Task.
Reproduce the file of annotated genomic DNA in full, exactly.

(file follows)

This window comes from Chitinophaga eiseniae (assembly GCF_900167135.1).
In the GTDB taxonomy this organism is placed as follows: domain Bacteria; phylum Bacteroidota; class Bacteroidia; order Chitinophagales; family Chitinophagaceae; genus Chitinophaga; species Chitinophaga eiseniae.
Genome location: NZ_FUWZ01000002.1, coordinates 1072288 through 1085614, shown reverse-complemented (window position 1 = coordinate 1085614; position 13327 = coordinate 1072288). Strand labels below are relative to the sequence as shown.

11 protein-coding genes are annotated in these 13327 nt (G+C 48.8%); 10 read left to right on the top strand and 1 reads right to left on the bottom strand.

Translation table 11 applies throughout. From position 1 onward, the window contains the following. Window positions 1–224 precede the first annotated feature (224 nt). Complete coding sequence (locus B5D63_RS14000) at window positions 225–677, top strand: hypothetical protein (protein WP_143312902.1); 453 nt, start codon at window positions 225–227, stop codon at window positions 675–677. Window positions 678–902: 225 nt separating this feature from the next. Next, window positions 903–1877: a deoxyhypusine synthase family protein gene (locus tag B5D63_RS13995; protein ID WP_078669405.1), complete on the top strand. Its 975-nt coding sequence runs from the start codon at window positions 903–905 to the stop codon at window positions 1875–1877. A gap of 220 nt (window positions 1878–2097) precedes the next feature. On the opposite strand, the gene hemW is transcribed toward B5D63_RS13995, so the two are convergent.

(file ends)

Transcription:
This window comes from Chitinophaga eiseniae (assembly GCF_900167135.1).
In the GTDB taxonomy this organism is placed as follows: domain Bacteria; phylum Bacteroidota; class Bacteroidia; order Chitinophagales; family Chitinophagaceae; genus Chitinophaga; species Chitinophaga eiseniae.
Genome location: NZ_FUWZ01000002.1, coordinates 1072288 through 1085614, shown reverse-complemented (window position 1 = coordinate 1085614; position 13327 = coordinate 1072288). Strand labels below are relative to the sequence as shown.

11 protein-coding genes are annotated in these 13327 nt (G+C 48.8%); 10 read left to right on the top strand and 1 reads right to left on the bottom strand.

Translation table 11 applies throughout. From position 1 onward, the window contains the following. Window positions 1–224 precede the first annotated feature (224 nt). Complete coding sequence (locus B5D63_RS14000) at window positions 225–677, top strand: hypothetical protein (protein WP_143312902.1); 453 nt, start codon at window positions 225–227, stop codon at window positions 675–677. Window positions 678–902: 225 nt separating this feature from the next. Next, window positions 903–1877: a deoxyhypusine synthase family protein gene (locus tag B5D63_RS13995; protein ID WP_078669405.1), complete on the top strand. Its 975-nt coding sequence runs from the start codon at window positions 903–905 to the stop codon at window positions 1875–1877. A gap of 220 nt (window positions 1878–2097) precedes the next feature. On the opposite strand, the gene hemW is transcribed toward B5D63_RS13995, so the two are convergent.